At his peak, Eddie Large was one half a comedy duo that appeared on prime time TV for more than a decade.

And it was during those peak years that Eddie became a regular fixture on the first-team bench at Manchester City… it is a long story…

Eddie was born in 1941 as Edward Hugh McGinnis in Glasgow. By the age of nine, Eddie, a talented footballer, had moved with his family to Manchester and Maine Road, literally opposite his new Moss Side house - became his second home.

Though he wasn’t destined to make it as a player, his lifelong love of City was now firmly in his DNA and before long, his accent took on a more familiar Mancunian twang.

Eddie had another talent outside of football and, if he wouldn’t be able to entertain people with a football, he certainly could as a singer.

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He would appear in some tough venues around the city until one fateful night while performing in the Stonemasons Arms in Wythenshawe, he teamed up with guitarist Cyril Meed who, with large bottle lens glasses and a slight frame, became the butt of one or two of Eddie’s jokes who was then invited on stage as Cyril challenged him to do better.

The pair bounced off each other, the audience loved it and Little and Large were born as a comedy act, honing their show at Bernard Manning’s Embassy Club in Harpurhey among other local venues.

The pair mixed singing and comedy, along with Eddie’s range of impressions and in 1971, they struck gold when they won talent show ‘Opportunity Knocks’ – an early version of ‘Britain’s Got Talent’ and became household names almost overnight.

Soon it became known he was a huge Blue and he would sometimes play golf with Joe Mercer and attended games whenever he could.

After being commissioned for a series on ITV, the pair then switched to the BBC, where their Little and Large Show regularly attracted 15 million viewers on Saturday evenings.

Eddie Large would always tell anyone who was willing to listen about his love of City, but when John Bond arrived as manager in October 1980, Eddie was invited to sit on the bench for home games.

He would sit outside the dugout with the sub and several backroom staff next to the manager’s dugout when filming allowed.

 

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The Kippax would often shout, “Eddie, Eddie give us a wave!”, which, of course he always would. He may have been a major TV star with almost unheard-of privileges at a top football club, but he was a City fan just like everyone else.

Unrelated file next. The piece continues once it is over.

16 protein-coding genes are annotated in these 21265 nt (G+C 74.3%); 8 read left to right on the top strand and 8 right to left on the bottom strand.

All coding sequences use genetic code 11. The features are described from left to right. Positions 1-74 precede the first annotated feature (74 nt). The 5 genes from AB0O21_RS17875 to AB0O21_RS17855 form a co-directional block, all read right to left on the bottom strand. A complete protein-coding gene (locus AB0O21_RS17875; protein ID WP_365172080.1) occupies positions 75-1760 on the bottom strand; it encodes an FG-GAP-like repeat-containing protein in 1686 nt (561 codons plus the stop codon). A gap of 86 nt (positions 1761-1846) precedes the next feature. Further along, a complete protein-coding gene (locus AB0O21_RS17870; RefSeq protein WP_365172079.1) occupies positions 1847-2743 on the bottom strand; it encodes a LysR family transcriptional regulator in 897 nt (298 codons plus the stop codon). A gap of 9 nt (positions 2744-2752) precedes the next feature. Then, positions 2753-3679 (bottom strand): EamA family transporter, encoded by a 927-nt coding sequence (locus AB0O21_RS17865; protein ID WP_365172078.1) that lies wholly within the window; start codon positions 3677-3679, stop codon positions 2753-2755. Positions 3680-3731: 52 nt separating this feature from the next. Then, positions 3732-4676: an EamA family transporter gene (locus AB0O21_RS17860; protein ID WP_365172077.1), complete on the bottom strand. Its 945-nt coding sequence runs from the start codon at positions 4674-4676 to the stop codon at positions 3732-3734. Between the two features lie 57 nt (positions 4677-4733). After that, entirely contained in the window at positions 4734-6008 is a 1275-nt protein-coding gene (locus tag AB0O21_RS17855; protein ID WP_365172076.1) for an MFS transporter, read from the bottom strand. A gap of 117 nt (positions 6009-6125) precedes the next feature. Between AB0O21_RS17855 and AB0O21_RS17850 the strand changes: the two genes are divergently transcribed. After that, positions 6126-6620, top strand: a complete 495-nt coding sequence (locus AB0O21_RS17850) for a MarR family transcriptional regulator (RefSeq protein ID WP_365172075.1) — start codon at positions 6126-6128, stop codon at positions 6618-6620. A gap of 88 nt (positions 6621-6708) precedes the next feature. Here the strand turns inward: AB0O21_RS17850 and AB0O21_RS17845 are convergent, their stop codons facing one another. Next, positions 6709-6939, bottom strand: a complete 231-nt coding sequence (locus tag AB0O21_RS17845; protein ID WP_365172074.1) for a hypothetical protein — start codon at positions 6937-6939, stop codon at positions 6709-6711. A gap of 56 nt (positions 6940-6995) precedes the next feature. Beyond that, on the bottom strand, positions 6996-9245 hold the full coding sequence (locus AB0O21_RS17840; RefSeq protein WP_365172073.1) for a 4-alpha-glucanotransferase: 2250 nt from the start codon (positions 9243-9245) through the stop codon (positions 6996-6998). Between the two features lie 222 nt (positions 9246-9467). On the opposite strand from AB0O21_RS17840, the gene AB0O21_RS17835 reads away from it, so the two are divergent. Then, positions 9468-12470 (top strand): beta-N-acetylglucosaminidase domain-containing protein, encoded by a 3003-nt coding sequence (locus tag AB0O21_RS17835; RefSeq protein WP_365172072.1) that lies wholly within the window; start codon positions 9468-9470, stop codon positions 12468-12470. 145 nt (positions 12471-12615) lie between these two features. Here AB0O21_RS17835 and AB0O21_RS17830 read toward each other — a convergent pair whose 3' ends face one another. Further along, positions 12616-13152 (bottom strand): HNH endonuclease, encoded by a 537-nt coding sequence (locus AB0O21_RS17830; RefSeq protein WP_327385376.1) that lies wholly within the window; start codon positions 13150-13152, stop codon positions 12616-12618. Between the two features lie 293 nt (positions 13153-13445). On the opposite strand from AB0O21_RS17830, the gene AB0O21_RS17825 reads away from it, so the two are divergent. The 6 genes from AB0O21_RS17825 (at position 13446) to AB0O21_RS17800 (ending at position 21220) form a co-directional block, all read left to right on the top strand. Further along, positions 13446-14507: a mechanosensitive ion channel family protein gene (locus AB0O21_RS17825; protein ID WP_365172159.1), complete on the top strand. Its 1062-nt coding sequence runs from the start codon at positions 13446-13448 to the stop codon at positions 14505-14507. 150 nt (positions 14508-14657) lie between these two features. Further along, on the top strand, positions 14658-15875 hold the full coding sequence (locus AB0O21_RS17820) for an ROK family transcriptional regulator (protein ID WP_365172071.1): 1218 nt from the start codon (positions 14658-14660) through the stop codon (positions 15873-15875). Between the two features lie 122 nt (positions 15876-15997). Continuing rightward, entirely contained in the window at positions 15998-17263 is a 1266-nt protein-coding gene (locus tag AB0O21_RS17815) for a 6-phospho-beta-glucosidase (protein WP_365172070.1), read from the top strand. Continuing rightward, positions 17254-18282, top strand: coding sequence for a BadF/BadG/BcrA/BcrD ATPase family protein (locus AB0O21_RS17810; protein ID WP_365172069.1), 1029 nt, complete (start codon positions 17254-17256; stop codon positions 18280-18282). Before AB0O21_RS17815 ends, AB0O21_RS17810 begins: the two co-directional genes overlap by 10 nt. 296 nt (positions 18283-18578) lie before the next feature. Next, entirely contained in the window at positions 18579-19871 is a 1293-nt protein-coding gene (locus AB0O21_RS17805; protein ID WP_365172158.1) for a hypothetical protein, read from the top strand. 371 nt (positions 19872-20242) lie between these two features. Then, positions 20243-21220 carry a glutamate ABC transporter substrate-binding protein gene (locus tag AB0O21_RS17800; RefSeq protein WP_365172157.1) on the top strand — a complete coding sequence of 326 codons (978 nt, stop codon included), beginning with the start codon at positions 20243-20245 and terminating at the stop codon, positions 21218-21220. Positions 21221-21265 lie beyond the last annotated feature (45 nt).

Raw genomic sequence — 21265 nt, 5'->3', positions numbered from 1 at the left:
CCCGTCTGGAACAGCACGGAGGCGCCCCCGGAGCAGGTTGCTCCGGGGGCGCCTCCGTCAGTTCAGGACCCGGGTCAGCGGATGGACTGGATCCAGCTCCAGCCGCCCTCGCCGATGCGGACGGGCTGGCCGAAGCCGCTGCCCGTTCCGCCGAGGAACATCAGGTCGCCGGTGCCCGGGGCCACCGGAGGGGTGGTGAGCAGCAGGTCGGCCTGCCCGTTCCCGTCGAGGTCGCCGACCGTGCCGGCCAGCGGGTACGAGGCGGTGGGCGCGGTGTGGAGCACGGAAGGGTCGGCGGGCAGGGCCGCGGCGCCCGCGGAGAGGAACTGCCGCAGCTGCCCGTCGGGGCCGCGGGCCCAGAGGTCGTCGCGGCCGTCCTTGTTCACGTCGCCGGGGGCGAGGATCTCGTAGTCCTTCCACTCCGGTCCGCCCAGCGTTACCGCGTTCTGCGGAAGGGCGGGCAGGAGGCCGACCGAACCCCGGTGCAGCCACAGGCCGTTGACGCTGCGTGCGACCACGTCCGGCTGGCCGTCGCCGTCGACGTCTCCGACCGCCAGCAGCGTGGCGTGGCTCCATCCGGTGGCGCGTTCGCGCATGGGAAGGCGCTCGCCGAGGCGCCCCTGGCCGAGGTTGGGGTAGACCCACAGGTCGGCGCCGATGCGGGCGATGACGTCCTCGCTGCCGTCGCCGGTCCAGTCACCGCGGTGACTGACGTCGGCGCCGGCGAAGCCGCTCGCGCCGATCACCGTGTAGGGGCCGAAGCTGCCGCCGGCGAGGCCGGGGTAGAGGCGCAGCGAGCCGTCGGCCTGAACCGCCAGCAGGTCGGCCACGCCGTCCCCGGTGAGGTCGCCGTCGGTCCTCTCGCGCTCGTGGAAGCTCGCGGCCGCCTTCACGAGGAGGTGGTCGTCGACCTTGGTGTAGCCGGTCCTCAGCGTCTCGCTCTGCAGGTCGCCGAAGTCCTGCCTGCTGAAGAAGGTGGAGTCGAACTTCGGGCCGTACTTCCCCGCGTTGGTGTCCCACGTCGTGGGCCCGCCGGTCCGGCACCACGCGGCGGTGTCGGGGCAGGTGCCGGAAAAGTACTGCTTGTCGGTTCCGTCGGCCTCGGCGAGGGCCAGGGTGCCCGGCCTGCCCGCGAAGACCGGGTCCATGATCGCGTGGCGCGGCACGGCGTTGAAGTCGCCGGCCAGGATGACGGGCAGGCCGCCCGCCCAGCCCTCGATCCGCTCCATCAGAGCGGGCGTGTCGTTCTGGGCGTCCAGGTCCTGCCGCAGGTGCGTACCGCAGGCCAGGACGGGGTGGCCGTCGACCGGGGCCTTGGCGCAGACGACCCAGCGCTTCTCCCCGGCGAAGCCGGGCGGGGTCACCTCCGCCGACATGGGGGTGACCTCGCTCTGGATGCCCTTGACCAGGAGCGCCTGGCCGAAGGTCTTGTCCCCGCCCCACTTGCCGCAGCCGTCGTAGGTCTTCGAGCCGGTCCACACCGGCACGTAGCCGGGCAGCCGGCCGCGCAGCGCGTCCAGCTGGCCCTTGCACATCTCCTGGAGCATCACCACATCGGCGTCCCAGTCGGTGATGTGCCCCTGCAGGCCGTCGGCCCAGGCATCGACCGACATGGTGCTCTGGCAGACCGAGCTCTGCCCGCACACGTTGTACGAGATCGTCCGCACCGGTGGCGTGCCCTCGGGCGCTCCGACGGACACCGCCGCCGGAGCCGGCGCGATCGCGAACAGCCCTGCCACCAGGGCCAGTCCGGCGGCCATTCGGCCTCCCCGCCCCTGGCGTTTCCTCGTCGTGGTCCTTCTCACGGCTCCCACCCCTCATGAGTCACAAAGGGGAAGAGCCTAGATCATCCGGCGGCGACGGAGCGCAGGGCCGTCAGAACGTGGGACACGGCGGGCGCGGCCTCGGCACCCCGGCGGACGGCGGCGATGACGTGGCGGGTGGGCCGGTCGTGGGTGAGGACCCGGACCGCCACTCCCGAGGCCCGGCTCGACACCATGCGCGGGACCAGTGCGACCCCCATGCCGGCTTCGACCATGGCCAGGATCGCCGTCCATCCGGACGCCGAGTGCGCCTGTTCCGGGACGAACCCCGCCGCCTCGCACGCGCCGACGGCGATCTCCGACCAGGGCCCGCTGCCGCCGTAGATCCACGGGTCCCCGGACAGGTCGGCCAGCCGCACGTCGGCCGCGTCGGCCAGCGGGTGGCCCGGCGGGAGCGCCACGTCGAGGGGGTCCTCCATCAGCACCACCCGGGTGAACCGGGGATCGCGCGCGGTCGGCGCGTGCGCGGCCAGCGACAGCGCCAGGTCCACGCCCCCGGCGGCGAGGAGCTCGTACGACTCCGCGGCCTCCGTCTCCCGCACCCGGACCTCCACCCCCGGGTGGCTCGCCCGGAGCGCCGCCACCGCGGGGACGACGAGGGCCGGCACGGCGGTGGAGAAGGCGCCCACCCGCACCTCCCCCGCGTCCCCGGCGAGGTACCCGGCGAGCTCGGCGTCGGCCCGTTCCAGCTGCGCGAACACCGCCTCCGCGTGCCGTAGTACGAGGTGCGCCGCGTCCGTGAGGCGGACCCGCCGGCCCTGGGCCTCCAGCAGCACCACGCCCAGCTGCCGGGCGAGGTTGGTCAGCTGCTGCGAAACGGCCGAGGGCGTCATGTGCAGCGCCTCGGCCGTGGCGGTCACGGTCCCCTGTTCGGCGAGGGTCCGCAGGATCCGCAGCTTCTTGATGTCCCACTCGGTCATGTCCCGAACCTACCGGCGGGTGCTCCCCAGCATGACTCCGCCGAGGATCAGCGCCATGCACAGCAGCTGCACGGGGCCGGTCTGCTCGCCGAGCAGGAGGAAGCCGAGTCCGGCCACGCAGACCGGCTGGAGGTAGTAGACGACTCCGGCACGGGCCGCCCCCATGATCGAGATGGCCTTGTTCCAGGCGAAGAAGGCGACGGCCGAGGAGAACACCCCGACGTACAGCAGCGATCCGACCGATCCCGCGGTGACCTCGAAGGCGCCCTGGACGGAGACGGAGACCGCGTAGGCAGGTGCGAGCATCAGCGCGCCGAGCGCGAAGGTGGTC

In 1981, Eddie was invited into the dugout at Villa Park as City took on Ipswich Town in the semi-final of the FA Cup, and he would later explain how he’d almost knocked himself unconscious jumping up as Paul Power scored the extra time winner, only to crack his head on the low, concrete dugout roof.

John Bond considered Eddie to be something of a lucky mascot, and again invited him to sit with the management team at Wembley for the final against Spurs, which ended 1-1.

Commitments elsewhere meant he missed the replay – and Bond’s superstition was proved correct as City lost the replay 3-2.

Though he continued to appear at Maine Road on the bench, gradually, his appearances became fewer and when Bond quit his post, Eddie’s days as a lucky mascot were numbered, though with City’s steady demise during the 1980s, he felt it probably wasn’t right for him to be on the bench wit the team doing poorly - particularly after sitting next to stand-in manager John Benson as the Blues lost their top flight status against Luton Town in May 1983.

 

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The Little and Large Show ran until 1991 and, on doctor’s advice, Eddie was forced to quit showbusiness after having heart problems confirmed.

In 2003, he underwent a heart transplant and has since made a full recovery and has occasionally popped up on TV quiz shows such as Pointless Celebrities and The Weakest Link.

Eddie’s love of City has never diminished and, when he can, he still gets along to see his beloved Blues.

That he was allowed to sit next to the manager on matchdays for several years is proof enough of how the link between Eddie and Manchester City ensured he entered the Club's DNA.

Today, aged 78, he lives in Bristol with his wife Patsy and has three children and three grandchildren who he no doubt regales with stories of when he sat on the bench fro Manchester City first team games…